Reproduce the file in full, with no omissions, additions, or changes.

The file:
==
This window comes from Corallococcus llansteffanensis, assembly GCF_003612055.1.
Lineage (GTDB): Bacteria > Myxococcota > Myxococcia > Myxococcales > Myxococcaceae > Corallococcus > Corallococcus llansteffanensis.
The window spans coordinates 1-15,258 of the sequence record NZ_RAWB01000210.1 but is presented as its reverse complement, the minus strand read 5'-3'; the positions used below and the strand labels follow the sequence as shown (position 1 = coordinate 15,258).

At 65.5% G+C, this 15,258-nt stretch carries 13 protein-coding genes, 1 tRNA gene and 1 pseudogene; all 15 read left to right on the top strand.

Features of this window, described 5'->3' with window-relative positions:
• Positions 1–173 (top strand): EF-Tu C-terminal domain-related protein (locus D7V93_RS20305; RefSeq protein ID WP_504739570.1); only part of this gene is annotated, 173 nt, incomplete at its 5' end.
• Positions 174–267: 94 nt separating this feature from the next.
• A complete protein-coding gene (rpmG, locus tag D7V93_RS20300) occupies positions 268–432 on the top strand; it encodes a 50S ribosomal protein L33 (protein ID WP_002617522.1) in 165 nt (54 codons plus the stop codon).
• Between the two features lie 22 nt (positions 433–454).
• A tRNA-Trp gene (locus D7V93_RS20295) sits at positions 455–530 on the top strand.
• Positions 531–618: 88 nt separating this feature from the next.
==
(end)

This window comes from Corallococcus llansteffanensis, assembly GCF_003612055.1.
Lineage (GTDB): Bacteria > Myxococcota > Myxococcia > Myxococcales > Myxococcaceae > Corallococcus > Corallococcus llansteffanensis.
The window spans coordinates 1-15,258 of the sequence record NZ_RAWB01000210.1 but is presented as its reverse complement, the minus strand read 5'-3'; the positions used below and the strand labels follow the sequence as shown (position 1 = coordinate 15,258).

At 65.5% G+C, this 15,258-nt stretch carries 13 protein-coding genes, 1 tRNA gene and 1 pseudogene; all 15 read left to right on the top strand.

Features of this window, described 5'->3' with window-relative positions:
• Positions 1–173 (top strand): EF-Tu C-terminal domain-related protein (locus D7V93_RS20305; RefSeq protein ID WP_504739570.1); only part of this gene is annotated, 173 nt, incomplete at its 5' end.
• Positions 174–267: 94 nt separating this feature from the next.
• A complete protein-coding gene (rpmG, locus tag D7V93_RS20300) occupies positions 268–432 on the top strand; it encodes a 50S ribosomal protein L33 (protein ID WP_002617522.1) in 165 nt (54 codons plus the stop codon).
• Between the two features lie 22 nt (positions 433–454).
• A tRNA-Trp gene (locus D7V93_RS20295) sits at positions 455–530 on the top strand.
• Positions 531–618: 88 nt separating this feature from the next.